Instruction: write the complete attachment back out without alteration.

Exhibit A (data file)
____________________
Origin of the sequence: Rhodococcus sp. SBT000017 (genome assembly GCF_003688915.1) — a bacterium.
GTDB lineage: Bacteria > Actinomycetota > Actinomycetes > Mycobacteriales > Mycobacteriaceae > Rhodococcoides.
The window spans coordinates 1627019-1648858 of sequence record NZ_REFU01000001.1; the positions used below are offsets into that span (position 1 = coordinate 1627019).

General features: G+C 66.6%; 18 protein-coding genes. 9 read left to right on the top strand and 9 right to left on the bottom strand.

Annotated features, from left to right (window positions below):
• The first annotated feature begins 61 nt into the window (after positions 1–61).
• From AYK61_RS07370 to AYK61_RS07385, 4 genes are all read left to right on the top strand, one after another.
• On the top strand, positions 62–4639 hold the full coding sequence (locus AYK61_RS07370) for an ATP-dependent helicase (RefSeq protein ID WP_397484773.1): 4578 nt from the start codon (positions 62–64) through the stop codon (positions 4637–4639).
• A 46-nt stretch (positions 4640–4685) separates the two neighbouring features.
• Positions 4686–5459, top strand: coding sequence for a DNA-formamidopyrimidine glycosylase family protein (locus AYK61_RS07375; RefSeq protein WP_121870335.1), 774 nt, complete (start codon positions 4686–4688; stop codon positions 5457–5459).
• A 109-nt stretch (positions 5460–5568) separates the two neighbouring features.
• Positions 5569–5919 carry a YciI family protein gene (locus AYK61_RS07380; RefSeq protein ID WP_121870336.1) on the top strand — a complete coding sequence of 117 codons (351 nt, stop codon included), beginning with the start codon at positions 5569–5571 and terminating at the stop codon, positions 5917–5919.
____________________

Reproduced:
Origin of the sequence: Rhodococcus sp. SBT000017 (genome assembly GCF_003688915.1) — a bacterium.
GTDB lineage: Bacteria > Actinomycetota > Actinomycetes > Mycobacteriales > Mycobacteriaceae > Rhodococcoides.
The window spans coordinates 1627019-1648858 of sequence record NZ_REFU01000001.1; the positions used below are offsets into that span (position 1 = coordinate 1627019).

General features: G+C 66.6%; 18 protein-coding genes. 9 read left to right on the top strand and 9 right to left on the bottom strand.

Annotated features, from left to right (window positions below):
• The first annotated feature begins 61 nt into the window (after positions 1–61).
• From AYK61_RS07370 to AYK61_RS07385, 4 genes are all read left to right on the top strand, one after another.
• On the top strand, positions 62–4639 hold the full coding sequence (locus AYK61_RS07370) for an ATP-dependent helicase (RefSeq protein ID WP_397484773.1): 4578 nt from the start codon (positions 62–64) through the stop codon (positions 4637–4639).
• A 46-nt stretch (positions 4640–4685) separates the two neighbouring features.
• Positions 4686–5459, top strand: coding sequence for a DNA-formamidopyrimidine glycosylase family protein (locus AYK61_RS07375; RefSeq protein WP_121870335.1), 774 nt, complete (start codon positions 4686–4688; stop codon positions 5457–5459).
• A 109-nt stretch (positions 5460–5568) separates the two neighbouring features.
• Positions 5569–5919 carry a YciI family protein gene (locus AYK61_RS07380; RefSeq protein ID WP_121870336.1) on the top strand — a complete coding sequence of 117 codons (351 nt, stop codon included), beginning with the start codon at positions 5569–5571 and terminating at the stop codon, positions 5917–5919.